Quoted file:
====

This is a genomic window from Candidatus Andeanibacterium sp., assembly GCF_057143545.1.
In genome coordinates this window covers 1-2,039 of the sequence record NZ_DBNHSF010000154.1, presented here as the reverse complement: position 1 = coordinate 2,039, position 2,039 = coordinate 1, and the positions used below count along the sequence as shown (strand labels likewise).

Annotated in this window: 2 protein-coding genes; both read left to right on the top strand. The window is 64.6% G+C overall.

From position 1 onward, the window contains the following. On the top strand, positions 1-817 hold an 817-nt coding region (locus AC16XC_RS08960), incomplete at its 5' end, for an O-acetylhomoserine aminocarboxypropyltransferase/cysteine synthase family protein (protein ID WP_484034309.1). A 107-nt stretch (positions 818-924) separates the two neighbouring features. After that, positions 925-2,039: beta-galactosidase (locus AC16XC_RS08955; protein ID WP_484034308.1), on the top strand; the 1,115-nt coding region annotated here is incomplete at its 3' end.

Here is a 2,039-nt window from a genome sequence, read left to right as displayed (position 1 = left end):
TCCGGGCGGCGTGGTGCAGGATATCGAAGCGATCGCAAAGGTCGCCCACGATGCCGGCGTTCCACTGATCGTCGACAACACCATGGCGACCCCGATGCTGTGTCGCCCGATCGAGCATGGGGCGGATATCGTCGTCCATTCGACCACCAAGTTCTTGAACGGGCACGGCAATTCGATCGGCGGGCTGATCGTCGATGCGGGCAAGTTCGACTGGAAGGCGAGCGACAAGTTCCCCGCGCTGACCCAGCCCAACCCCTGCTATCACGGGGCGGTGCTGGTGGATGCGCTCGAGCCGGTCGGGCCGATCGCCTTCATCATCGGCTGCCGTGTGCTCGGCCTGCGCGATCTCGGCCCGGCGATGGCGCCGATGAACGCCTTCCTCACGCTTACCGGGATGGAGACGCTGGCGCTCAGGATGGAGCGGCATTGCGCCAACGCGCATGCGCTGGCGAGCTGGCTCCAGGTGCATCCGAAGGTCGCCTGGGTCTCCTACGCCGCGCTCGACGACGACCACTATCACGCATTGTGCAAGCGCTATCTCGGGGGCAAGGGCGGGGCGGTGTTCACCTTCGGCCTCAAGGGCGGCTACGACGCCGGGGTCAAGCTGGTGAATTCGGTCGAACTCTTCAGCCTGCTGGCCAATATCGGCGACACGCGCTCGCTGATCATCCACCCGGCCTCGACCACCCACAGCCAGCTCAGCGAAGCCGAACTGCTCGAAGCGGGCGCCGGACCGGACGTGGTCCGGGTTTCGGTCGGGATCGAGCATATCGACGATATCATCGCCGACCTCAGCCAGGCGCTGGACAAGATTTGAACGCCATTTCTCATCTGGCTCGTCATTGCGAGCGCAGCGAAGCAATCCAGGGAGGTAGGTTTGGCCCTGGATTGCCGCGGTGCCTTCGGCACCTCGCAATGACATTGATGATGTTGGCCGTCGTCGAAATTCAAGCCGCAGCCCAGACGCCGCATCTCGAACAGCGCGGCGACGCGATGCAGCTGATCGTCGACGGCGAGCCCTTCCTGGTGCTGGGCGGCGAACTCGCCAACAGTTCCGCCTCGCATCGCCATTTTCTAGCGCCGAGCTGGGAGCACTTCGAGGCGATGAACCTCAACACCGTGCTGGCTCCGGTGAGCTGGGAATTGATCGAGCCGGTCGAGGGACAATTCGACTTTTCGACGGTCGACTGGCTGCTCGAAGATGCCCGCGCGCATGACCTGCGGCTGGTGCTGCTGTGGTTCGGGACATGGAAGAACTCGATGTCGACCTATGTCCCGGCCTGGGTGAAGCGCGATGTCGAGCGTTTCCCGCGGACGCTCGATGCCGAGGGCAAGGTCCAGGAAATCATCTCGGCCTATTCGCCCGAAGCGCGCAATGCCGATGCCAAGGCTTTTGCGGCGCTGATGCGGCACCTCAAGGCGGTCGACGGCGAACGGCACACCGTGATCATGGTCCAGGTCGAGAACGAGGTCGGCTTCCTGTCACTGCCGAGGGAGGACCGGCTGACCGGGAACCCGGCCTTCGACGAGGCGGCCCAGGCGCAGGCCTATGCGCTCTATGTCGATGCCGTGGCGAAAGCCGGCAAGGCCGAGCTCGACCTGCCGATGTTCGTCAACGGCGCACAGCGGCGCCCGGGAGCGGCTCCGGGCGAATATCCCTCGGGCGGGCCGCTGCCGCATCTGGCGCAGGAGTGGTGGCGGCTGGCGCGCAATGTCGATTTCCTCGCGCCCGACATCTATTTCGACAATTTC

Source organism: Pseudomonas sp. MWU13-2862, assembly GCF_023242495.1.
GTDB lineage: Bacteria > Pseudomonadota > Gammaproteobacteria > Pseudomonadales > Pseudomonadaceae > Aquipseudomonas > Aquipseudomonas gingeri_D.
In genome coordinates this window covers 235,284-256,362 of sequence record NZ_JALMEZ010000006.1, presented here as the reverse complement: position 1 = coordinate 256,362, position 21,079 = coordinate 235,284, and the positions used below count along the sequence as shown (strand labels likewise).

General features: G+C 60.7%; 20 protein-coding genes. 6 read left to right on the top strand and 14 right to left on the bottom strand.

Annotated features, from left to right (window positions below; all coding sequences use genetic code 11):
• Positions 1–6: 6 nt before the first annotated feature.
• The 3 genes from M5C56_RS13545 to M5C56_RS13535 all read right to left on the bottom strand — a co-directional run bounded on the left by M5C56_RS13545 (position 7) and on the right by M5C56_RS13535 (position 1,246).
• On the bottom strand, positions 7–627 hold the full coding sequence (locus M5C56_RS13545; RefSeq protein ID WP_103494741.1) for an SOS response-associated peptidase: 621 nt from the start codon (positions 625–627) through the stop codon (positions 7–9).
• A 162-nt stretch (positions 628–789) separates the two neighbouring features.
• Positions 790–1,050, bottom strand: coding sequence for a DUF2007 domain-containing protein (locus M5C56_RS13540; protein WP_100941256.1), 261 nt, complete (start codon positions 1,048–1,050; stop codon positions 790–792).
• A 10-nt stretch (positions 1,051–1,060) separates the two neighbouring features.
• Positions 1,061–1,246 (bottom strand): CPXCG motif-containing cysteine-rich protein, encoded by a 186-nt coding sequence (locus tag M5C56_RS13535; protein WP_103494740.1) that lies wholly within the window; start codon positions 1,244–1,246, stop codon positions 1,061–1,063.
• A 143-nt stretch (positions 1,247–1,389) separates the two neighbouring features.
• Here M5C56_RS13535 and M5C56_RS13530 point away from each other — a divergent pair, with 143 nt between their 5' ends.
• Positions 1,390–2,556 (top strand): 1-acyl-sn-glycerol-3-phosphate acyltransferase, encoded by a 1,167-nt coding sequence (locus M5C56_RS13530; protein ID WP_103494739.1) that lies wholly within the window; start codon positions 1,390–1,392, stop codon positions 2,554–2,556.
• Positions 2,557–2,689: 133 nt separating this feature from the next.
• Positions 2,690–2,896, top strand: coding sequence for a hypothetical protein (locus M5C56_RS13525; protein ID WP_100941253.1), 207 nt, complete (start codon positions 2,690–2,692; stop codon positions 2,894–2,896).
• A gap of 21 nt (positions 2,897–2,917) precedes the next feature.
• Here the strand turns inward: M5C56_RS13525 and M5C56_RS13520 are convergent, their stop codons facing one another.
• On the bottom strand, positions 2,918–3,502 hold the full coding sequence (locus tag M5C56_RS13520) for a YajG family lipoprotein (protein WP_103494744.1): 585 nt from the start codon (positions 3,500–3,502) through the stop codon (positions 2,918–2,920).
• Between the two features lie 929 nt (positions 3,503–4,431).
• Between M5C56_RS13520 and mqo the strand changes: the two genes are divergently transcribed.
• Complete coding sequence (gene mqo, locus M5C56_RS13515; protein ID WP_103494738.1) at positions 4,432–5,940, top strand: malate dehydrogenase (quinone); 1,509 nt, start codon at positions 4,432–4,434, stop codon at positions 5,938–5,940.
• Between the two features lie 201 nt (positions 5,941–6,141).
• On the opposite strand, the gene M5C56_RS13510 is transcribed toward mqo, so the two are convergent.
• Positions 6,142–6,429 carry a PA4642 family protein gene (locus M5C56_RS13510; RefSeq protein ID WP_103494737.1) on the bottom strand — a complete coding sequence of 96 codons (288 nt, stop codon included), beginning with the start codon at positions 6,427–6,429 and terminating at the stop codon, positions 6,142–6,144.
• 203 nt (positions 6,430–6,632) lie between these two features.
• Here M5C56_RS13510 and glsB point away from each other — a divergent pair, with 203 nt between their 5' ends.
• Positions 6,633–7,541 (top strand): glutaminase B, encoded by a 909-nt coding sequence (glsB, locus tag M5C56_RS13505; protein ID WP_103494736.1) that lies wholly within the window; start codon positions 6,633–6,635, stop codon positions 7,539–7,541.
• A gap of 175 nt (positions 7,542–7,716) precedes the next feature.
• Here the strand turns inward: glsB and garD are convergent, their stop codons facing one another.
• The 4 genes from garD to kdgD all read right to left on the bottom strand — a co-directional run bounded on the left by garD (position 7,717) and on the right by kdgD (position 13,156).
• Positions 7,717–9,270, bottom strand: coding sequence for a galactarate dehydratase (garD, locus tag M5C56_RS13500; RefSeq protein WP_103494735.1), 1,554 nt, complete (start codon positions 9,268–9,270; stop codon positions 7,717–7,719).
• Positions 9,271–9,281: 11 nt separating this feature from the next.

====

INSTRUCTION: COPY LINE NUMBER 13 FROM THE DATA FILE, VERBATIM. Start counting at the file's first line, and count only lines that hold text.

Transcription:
• The 3 genes from M5C56_RS13545 to M5C56_RS13535 all read right to left on the bottom strand — a co-directional run bounded on the left by M5C56_RS13545 (position 7) and on the right by M5C56_RS13535 (position 1,246).